By People Staff
April 15, 1991 12:00 PM


The late—and let us say without equivocation—great Sammy Davis Jr. was not exactly known for simplicity of dress, demeanor or delivery. He was usually all energy and snapping fingers, briskly tapping toes, lavish production values and large orchestras. But this reissue of an album recorded 25 years ago tunes into a very different side of Mr. Entertainment, that of a reflective balladeer with a direct line to the heart. His sole backup is a guitar, that of the sensitive Brazilian Almeida. It is enough. (Only on “The Folks Who Live on the Hill,” which is brushed with the sound of flamenco, is it too much.)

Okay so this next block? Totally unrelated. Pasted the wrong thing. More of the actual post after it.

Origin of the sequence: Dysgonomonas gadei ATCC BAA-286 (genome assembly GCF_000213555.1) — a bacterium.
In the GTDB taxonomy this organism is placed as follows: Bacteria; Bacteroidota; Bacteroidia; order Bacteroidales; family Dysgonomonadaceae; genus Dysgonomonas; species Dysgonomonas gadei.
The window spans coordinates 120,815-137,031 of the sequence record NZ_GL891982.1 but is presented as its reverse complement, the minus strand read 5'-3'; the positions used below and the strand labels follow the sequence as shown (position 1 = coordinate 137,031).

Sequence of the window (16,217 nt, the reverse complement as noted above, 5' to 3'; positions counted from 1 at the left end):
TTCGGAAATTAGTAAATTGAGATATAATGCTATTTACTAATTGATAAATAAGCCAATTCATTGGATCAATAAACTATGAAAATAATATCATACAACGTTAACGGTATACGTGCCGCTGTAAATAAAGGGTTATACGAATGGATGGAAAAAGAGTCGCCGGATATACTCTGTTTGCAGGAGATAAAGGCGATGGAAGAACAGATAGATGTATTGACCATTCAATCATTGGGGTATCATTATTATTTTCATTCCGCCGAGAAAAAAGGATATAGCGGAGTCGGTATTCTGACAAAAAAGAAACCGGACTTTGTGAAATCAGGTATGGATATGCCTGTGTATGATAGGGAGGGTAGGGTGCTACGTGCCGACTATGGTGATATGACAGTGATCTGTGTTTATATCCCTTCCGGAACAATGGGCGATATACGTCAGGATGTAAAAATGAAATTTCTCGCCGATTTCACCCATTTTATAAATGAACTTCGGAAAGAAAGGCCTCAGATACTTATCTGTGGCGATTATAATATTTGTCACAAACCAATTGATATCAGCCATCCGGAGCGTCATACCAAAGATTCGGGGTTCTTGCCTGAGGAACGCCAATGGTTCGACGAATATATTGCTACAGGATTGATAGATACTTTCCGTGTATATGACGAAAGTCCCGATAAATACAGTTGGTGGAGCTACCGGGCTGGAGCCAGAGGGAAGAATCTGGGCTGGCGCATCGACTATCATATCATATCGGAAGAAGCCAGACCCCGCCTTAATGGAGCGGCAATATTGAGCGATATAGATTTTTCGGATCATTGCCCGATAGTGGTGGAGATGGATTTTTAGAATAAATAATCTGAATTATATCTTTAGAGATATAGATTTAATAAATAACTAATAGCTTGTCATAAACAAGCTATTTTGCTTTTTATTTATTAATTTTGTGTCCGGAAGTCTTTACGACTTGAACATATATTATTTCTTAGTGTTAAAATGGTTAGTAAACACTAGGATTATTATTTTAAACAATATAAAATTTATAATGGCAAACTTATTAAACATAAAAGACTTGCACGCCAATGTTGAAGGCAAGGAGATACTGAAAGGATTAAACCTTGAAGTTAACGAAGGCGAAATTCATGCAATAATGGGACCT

Most of the songs—”Here’s That Rainy Day,” “Where Is Love?” “Every Time We Say Goodbye,” “The Shadow of Your Smile”—deal with love lost or love never found, and Davis imbues them with a lovely wistfulness. Best are “Joey, Joey, Joey,” the confession of a man who loves and leaves, from Frank Loesser’s The Most Happy Fella, and Kurt Weill’s classic “Speak Low.”

This is just plain Sammy and simply fine. (DCC Compact Classics)